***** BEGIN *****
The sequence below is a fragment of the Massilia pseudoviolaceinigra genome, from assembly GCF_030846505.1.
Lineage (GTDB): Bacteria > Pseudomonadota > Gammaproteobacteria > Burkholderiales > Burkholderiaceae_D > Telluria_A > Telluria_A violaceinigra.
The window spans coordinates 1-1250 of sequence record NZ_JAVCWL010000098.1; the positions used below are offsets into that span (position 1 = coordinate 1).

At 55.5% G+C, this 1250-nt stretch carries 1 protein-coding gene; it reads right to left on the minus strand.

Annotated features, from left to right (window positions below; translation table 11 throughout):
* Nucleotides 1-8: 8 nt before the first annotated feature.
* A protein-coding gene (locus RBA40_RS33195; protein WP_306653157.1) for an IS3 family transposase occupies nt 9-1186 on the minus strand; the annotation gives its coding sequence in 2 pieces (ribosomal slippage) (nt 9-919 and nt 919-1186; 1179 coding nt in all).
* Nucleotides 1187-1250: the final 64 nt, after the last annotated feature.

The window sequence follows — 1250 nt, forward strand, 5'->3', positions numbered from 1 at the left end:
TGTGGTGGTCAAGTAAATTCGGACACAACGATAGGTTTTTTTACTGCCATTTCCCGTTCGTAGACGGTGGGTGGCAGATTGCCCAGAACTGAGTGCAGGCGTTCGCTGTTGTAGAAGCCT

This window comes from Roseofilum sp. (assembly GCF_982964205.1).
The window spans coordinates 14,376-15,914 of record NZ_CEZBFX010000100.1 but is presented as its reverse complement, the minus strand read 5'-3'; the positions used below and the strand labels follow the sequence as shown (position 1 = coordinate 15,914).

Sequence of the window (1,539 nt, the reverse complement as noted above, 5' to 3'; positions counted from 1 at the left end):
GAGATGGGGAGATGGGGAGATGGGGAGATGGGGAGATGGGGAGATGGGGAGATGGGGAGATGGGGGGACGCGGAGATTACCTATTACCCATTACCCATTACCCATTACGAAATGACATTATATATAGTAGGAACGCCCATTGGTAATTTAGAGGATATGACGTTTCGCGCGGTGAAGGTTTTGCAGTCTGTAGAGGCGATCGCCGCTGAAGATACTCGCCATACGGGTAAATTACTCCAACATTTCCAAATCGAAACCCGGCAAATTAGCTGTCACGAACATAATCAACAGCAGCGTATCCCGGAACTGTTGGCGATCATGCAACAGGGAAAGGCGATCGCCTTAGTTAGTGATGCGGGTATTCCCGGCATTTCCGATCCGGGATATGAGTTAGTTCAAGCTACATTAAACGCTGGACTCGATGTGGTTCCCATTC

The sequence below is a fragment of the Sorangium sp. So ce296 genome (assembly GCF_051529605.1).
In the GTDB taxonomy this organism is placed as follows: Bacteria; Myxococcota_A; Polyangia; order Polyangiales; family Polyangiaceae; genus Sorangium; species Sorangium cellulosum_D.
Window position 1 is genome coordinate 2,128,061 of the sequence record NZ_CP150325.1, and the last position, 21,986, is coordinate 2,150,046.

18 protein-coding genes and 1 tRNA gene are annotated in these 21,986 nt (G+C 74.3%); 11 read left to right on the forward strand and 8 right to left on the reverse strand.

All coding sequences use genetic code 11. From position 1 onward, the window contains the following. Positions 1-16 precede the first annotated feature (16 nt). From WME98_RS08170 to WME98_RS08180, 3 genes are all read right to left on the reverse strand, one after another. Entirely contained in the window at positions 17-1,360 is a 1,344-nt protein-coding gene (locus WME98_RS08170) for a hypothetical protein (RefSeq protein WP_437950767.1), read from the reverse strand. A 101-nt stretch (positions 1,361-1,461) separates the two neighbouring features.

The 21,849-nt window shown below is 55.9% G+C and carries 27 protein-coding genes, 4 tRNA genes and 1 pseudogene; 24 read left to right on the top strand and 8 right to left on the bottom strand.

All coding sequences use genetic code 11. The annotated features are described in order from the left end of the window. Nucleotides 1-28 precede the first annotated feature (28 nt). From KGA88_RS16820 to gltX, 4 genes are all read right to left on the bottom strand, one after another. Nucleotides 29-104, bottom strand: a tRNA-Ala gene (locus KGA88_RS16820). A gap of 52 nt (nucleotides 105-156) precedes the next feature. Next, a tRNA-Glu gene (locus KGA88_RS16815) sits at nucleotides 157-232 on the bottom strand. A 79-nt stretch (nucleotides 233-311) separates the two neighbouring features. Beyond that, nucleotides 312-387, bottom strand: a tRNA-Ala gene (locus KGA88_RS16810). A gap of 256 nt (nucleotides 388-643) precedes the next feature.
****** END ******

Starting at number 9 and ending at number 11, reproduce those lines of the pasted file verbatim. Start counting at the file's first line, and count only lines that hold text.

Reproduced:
The window sequence follows — 1250 nt, forward strand, 5'->3', positions numbered from 1 at the left end:
TGTGGTGGTCAAGTAAATTCGGACACAACGATAGGTTTTTTTACTGCCATTTCCCGTTCGTAGACGGTGGGTGGCAGATTGCCCAGAACTGAGTGCAGGCGTTCGCTGTTGTAGAAGCCT

This window comes from Roseofilum sp. (assembly GCF_982964205.1).